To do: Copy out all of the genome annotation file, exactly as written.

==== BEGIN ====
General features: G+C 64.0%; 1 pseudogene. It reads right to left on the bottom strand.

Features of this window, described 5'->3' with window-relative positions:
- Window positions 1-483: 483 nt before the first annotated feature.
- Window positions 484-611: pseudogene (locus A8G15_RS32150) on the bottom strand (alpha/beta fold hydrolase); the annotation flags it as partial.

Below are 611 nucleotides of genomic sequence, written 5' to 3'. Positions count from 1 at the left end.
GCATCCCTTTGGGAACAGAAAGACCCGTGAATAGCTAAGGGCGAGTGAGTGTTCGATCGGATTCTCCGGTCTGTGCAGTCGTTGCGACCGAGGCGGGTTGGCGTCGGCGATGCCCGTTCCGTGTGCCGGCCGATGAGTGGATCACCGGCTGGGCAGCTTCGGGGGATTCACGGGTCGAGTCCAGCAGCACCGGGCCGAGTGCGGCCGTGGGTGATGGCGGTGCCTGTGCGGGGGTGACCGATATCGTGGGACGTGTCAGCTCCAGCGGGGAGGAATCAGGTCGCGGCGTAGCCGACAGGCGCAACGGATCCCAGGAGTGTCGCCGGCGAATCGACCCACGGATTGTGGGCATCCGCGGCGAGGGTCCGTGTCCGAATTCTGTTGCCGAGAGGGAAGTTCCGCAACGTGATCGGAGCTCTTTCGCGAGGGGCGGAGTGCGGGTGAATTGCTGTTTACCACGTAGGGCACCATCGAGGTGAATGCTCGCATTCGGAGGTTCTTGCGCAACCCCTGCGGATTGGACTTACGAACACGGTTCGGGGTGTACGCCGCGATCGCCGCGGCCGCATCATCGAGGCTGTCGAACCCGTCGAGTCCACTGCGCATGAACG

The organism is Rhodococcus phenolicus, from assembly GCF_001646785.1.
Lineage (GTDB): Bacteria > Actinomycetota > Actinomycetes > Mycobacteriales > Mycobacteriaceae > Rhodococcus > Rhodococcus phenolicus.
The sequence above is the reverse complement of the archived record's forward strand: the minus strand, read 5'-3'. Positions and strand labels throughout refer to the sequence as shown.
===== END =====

General features: G+C 64.0%; 1 pseudogene. It reads right to left on the bottom strand.

Features of this window, described 5'->3' with window-relative positions:
- Window positions 1-483: 483 nt before the first annotated feature.
- Window positions 484-611: pseudogene (locus A8G15_RS32150) on the bottom strand (alpha/beta fold hydrolase); the annotation flags it as partial.

Below are 611 nucleotides of genomic sequence, written 5' to 3'. Positions count from 1 at the left end.
GCATCCCTTTGGGAACAGAAAGACCCGTGAATAGCTAAGGGCGAGTGAGTGTTCGATCGGATTCTCCGGTCTGTGCAGTCGTTGCGACCGAGGCGGGTTGGCGTCGGCGATGCCCGTTCCGTGTGCCGGCCGATGAGTGGATCACCGGCTGGGCAGCTTCGGGGGATTCACGGGTCGAGTCCAGCAGCACCGGGCCGAGTGCGGCCGTGGGTGATGGCGGTGCCTGTGCGGGGGTGACCGATATCGTGGGACGTGTCAGCTCCAGCGGGGAGGAATCAGGTCGCGGCGTAGCCGACAGGCGCAACGGATCCCAGGAGTGTCGCCGGCGAATCGACCCACGGATTGTGGGCATCCGCGGCGAGGGTCCGTGTCCGAATTCTGTTGCCGAGAGGGAAGTTCCGCAACGTGATCGGAGCTCTTTCGCGAGGGGCGGAGTGCGGGTGAATTGCTGTTTACCACGTAGGGCACCATCGAGGTGAATGCTCGCATTCGGAGGTTCTTGCGCAACCCCTGCGGATTGGACTTACGAACACGGTTCGGGGTGTACGCCGCGATCGCCGCGGCCGCATCATCGAGGCTGTCGAACCCGTCGAGTCCACTGCGCATGAACG

The organism is Rhodococcus phenolicus, from assembly GCF_001646785.1.
Lineage (GTDB): Bacteria > Actinomycetota > Actinomycetes > Mycobacteriales > Mycobacteriaceae > Rhodococcus > Rhodococcus phenolicus.
The sequence above is the reverse complement of the archived record's forward strand: the minus strand, read 5'-3'. Positions and strand labels throughout refer to the sequence as shown.